Published by Robert Broida on Sep-22-19

According to a recent study in the Journal of the American College of Radiology:

46% of Radiology claims studied were associated with medical care the Emergency Department.

Jeffrey D. Robinson, MD, MBA, from the Department of Radiology at the University of Washington in Seattle, and colleagues examined Emergency Radiology malpractice claims from 18 states from 2012 to 2019, along with publicly-available Medicare data.  The Emergency Department was associated with 46% of the malpractice claims included in the study, while Outpatients were involved in 38% of claims  and Inpatients only 17%.

The authors concluded: “The odds of a claim arising from an ED examination was nearly 4-fold higher in the cohort of malpractice claims than the proportion of ED examinations in the Medicare cohort.”  This “support(s) the hypothesis that ED examinations are at a higher risk of malpractice claims.”

The study reviewed data from 149 radiology exams warehoused by Cleareview, a Seattle-based platform for blind reviews of imaging examinations involved in litigation. Medicare data was used to track the proportion of examinations performed in the ED throughout the United States.

The authors do acknowledge “several potential factors (that) contribute to this imbalance in ED examinations between the malpractice claims and Medicare cohorts.” They note that the Cleareview database only includes cases that were “deemed suitable” for blind review. Claims primarily related to “communications failures, procedural complications or consent complaints,” may not have been submitted for a blind review.

Discussing why more malpractice claims seem to involve ED patients, the authors surmised that it could be due to the fact that ED studies are distributed to a wide range of specialists, or that “the pace and coverage hours demanded by emergency radiology can lead to an increase in diagnostic errors.”

They also note that radiologists reading ED studies may not necessarily have the necessary amount of subspecialized training needed to identify a critical detail. “For example, traumatic injuries often cut across organ systems, so in a given polytrauma victim, findings that may be clear to a musculoskeletal subspecialist may be obscure to a body imager, or vice versa. A neuroradiologist may have difficulty assessing the activity of a flare-up of inflammatory bowel disease. A chest radiologist may not be familiar with the current guidelines around the reporting of nonviable pregnancy.”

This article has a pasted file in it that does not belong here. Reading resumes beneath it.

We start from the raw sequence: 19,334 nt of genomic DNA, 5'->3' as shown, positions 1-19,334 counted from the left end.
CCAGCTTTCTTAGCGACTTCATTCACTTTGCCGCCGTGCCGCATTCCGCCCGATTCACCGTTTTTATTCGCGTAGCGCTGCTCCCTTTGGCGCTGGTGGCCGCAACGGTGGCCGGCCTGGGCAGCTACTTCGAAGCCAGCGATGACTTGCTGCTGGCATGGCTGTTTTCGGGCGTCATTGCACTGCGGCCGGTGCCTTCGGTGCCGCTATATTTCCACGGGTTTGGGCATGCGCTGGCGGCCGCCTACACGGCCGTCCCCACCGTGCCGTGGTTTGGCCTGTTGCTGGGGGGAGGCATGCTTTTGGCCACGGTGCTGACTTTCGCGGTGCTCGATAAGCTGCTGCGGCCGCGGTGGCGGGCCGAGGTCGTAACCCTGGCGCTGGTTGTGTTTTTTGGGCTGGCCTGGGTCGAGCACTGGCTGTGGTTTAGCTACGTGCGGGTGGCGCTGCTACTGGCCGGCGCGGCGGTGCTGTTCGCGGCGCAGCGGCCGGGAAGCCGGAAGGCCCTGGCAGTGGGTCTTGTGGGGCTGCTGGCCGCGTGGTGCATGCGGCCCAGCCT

Final Thoughts

It should come as no surprise that the ED generates a large percentage of Radiologic malpractice claims.  Emergency Radiology diagnostic error is subject to the same issues that plague Emergency Physicians:

  • Time Sensitivity
  • Patient Load / Coverage Hours
  • Incomplete / Inadequate Patient History
  • Single Visit / Lack of Follow-Up
  • System / Communication Issues
  • Expertise in Multiple Specialties Required

Critical for every hospital to address is the issue of Delays in Final Interpretations.  If the images are not read by the Radiologist in real time, they are read by the Emergency Physician on a Provisional basis. There MUST be a closed loop process to notify all involved parties (Patient, ED, PCP) of any discrepancies discovered with the Final Interpretation by the Radiologist. Emergency Radiology should be a key focus of each hospital’s Quality, Patient Safety and Risk Management Departments.

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